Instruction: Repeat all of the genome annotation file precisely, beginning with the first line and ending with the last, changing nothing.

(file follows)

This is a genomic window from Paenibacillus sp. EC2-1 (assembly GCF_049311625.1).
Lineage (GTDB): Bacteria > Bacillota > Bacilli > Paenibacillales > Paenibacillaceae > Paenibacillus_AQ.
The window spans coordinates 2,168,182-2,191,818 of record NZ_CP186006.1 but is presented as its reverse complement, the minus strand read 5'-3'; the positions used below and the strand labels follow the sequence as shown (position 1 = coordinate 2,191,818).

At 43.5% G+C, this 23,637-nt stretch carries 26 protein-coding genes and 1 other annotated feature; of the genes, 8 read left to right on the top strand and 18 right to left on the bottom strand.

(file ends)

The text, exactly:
This is a genomic window from Paenibacillus sp. EC2-1 (assembly GCF_049311625.1).
Lineage (GTDB): Bacteria > Bacillota > Bacilli > Paenibacillales > Paenibacillaceae > Paenibacillus_AQ.
The window spans coordinates 2,168,182-2,191,818 of record NZ_CP186006.1 but is presented as its reverse complement, the minus strand read 5'-3'; the positions used below and the strand labels follow the sequence as shown (position 1 = coordinate 2,191,818).

At 43.5% G+C, this 23,637-nt stretch carries 26 protein-coding genes and 1 other annotated feature; of the genes, 8 read left to right on the top strand and 18 right to left on the bottom strand.